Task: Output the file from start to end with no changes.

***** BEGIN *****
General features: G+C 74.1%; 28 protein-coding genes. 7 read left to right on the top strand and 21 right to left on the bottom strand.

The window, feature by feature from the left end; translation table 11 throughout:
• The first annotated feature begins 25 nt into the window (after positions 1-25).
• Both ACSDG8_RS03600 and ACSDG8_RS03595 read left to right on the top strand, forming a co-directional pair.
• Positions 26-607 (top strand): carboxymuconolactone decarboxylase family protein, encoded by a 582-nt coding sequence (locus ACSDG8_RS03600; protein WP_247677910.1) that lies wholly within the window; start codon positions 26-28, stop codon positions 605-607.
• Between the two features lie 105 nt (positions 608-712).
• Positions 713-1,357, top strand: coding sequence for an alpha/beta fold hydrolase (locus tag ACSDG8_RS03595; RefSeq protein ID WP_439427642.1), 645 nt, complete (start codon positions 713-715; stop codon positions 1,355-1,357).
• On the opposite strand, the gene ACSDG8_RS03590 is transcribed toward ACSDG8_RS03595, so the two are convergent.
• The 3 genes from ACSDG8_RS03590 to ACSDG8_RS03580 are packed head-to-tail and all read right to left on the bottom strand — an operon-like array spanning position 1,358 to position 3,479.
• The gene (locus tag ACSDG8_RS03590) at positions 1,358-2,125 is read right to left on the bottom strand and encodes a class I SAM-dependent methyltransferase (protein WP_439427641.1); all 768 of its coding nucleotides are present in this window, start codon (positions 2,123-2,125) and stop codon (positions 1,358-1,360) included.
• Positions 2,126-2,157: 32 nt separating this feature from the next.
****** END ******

General features: G+C 74.1%; 28 protein-coding genes. 7 read left to right on the top strand and 21 right to left on the bottom strand.

The window, feature by feature from the left end; translation table 11 throughout:
• The first annotated feature begins 25 nt into the window (after positions 1-25).
• Both ACSDG8_RS03600 and ACSDG8_RS03595 read left to right on the top strand, forming a co-directional pair.
• Positions 26-607 (top strand): carboxymuconolactone decarboxylase family protein, encoded by a 582-nt coding sequence (locus ACSDG8_RS03600; protein WP_247677910.1) that lies wholly within the window; start codon positions 26-28, stop codon positions 605-607.
• Between the two features lie 105 nt (positions 608-712).
• Positions 713-1,357, top strand: coding sequence for an alpha/beta fold hydrolase (locus tag ACSDG8_RS03595; RefSeq protein ID WP_439427642.1), 645 nt, complete (start codon positions 713-715; stop codon positions 1,355-1,357).
• On the opposite strand, the gene ACSDG8_RS03590 is transcribed toward ACSDG8_RS03595, so the two are convergent.
• The 3 genes from ACSDG8_RS03590 to ACSDG8_RS03580 are packed head-to-tail and all read right to left on the bottom strand — an operon-like array spanning position 1,358 to position 3,479.
• The gene (locus tag ACSDG8_RS03590) at positions 1,358-2,125 is read right to left on the bottom strand and encodes a class I SAM-dependent methyltransferase (protein WP_439427641.1); all 768 of its coding nucleotides are present in this window, start codon (positions 2,123-2,125) and stop codon (positions 1,358-1,360) included.
• Positions 2,126-2,157: 32 nt separating this feature from the next.